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Though this may have been more exaggerated in the movies, this is the case in the LOTR books as well. Recall Gimli's and and Legolas's contest at Helm's Deep which Gimli won 42-41 (or 43-42 in the movie).

Possible reasons for the individual inferiority (perceived or actual) of orcs:

  • Orcs are ugly, half-crippled, corrupted spawn of Morgoth's making. It's not surprising if they are less skilled than a elf, man, or dwarf. Eru/Aulë did better than Morgoth.

  • Throughout the LOTR/Hobbit movies and books, Sauron relies on surprise and overwhelming numbers in battles, not skill or finesse. He and his generals have little regard for the value of an orcish life, and they frequently strategize for Pyrrhic victories.

  • Orcs are greedy, selfish, disloyal, and lazy. You can expect them to fight more like rabble and less like a well-organized army.

  • In the LOTR, orcs attack fortified positions. Man-to-man (or man-to-orc), that is a significant disadvantage.

  • Our heros, with the exception of perhaps the hobbits, are not ordinary warriors. Gandalf is a Maiar and one of only 5 wizards. Legolas is an immortal elf and son of King Thranduil. Thorin is the heir to line of Thror. Bard is a descendent of the Lord of Dale. Boromir is the son of the steward of Gondor. And so on. In the Tolkien-verse, royalty such as these are significantly more powerful (in battle and otherwise) than a random peasant.

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    Originally Morgoth made them, not Sauron. – OrangeDog Jan 4 '15 at 20:10
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    I would put more emphasis on the lack of skill/finesse. The depiction of Orcs during Sam's POV when Frodo is captured in Mordor shows them as greedy, selfish, and maybe even lazy. These aren't really qualities that lend themselves to disciplined training and combat practice. – user31178 Jan 4 '15 at 20:52
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    I wouldn't agree orcs are generally "less powerful than elf, man of dwarf". Recall how Uglúks company (even the smaller mountain goblins therein) outruns the pursuit by Legolas, Aragorn and Gimli (who each were certainly rather powerful amongst their kind); so at least in terms of endurance-running orcs pretty much excel. They're also described (albeit by hobbits) as "terribly strong" and with quick reflexes. The main weakness of groups of orcs is always their horrible social behaviour. – leftaroundabout Jan 5 '15 at 1:23
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    @leftaroundabout, running faster doesn't mean much. By that measure, horses would be even more powerful. – Paul Draper Jan 5 '15 at 1:27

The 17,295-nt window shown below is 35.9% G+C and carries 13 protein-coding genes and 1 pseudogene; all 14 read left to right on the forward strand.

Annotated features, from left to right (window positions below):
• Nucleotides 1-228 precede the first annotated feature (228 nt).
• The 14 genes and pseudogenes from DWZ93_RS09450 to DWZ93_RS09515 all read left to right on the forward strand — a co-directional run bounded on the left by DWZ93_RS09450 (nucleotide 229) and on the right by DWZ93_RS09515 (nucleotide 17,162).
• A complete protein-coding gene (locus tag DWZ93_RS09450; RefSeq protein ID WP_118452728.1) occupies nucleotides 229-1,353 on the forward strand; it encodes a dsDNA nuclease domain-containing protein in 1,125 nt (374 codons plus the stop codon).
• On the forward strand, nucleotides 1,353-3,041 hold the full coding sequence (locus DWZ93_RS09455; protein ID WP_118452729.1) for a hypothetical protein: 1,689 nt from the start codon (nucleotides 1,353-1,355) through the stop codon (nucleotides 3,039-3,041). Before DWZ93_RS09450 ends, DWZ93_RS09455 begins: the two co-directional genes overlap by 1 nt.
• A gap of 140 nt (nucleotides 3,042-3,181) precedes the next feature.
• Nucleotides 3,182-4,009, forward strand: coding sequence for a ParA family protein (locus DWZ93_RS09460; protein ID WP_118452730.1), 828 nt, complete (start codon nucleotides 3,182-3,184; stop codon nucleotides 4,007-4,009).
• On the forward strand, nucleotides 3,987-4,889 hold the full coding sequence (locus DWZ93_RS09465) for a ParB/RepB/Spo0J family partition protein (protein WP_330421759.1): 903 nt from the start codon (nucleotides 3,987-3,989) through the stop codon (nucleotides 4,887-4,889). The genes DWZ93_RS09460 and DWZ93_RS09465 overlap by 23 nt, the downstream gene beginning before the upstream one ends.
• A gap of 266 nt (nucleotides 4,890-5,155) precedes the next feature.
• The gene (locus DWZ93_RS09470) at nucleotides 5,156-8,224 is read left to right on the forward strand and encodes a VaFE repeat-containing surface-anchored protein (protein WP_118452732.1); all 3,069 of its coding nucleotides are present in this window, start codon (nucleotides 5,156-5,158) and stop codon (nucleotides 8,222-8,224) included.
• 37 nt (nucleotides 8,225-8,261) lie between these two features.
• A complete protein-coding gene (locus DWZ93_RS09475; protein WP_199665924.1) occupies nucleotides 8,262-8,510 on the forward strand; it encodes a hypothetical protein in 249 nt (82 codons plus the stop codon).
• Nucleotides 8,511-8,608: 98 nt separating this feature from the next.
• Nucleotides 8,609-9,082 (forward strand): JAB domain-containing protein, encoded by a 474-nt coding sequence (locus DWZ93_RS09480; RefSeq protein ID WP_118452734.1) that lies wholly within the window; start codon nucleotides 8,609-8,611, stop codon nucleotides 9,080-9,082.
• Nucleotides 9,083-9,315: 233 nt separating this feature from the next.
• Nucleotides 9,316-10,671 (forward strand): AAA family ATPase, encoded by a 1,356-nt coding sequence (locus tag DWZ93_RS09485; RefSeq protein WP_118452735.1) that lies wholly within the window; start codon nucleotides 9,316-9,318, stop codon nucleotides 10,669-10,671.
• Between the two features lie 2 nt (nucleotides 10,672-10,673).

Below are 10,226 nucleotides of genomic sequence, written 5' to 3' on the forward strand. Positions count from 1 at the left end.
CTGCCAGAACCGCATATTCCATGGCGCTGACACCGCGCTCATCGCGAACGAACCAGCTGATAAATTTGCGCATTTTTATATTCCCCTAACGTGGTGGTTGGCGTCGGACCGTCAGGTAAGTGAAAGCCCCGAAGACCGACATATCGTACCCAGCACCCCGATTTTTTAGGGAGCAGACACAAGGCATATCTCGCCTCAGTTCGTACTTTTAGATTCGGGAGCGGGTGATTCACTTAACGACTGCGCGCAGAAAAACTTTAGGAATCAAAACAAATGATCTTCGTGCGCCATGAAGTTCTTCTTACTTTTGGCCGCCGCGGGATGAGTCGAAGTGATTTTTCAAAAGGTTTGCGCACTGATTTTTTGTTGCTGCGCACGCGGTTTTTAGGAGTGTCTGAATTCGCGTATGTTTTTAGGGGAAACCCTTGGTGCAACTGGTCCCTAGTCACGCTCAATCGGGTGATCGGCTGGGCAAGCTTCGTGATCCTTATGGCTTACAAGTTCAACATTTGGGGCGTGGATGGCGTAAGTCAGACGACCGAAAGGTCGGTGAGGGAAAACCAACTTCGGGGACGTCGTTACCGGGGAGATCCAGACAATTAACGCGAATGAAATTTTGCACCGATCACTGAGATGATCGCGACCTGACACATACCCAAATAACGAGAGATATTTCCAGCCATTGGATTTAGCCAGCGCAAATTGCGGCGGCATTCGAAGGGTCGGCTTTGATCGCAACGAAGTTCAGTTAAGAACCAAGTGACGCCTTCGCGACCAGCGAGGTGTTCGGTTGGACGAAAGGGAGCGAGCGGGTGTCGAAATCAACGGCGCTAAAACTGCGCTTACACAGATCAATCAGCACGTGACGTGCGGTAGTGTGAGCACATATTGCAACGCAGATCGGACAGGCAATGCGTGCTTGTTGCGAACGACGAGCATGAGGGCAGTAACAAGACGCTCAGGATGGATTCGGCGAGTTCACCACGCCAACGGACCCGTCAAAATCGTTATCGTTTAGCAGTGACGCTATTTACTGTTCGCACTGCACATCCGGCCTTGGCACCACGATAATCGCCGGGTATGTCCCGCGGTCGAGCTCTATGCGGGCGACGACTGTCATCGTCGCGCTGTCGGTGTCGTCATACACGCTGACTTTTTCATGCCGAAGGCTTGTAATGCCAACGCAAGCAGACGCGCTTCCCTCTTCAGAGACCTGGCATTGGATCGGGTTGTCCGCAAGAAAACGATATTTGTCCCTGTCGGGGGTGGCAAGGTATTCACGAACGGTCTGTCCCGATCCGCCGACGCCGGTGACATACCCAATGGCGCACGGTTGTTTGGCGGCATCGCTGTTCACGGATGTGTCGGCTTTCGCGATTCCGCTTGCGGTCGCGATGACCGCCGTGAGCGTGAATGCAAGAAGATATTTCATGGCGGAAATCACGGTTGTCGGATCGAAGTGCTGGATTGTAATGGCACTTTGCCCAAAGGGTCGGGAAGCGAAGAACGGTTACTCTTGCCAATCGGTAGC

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    leftaroundabout has a point there... it's true that Tolkien made explicit that orcs have great endurance and are quite strong. But ordinary orcs are still no match for elves, dwarves and human warriors, so they always rely on greater numbers. Uruks are something else, but will still be defeated in equal numbers by high elves or numenoreans/dunedains. But even then, they still trail far behind in terms of tactics and strategy. Which in the end is often the main decisive elements in winning or losing battles between sizable armed forces. – Joel Jan 5 '15 at 3:24
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There is much evidence that the original orcs would be closer to what we usually call goblins. Tolkien did not differentiate between the two words and treated them as synonymous; the official explanation being (in the preface to The Hobbit) that 'orc' was the hobbit word and 'goblin' was the human one.

Perhaps that helps you to imagine the original race not as man sized hulking beings like those who have become Uruk-Hai, but as a somewhat more chaotic and physically weaker lot.

5

Also bear in mind even the larger Uruk-hai orcs were not (in the book) particularly large relative to men. They are described as being 'almost man-sized' when their great size was spoken of, which means normal orcs were considerably smaller than humans and possibly dwarves also.

The movies tend to follow the hollywood formula of one hero or a few heroes overcoming masses of bad guys. In the book the battle scenes were not so simplistic. The only time I can recall the characters taking major risks was when they were attacked in Moria in the Chamber of Mazarbul, where they hoped a quick, spirited attack may surprise the orcs temporarily and thereby buy them some time to escape, and when Aragorn led his army to Mordor to initiate an attack. When they were attacked on the banks of the Anduin, they had no option but to defend themselves, and some survived because the orcs hot-footed away with their prizes (Merry and Pippin).

Orcs may not have been the most disciplined, but they had numbers and a strong miltary culture. There were formidable enemies and your question is more a reflection on the unbelievably ridiculous action scenes we have to endure in all hollywood movies.

protected by Community Jul 2 '15 at 19:52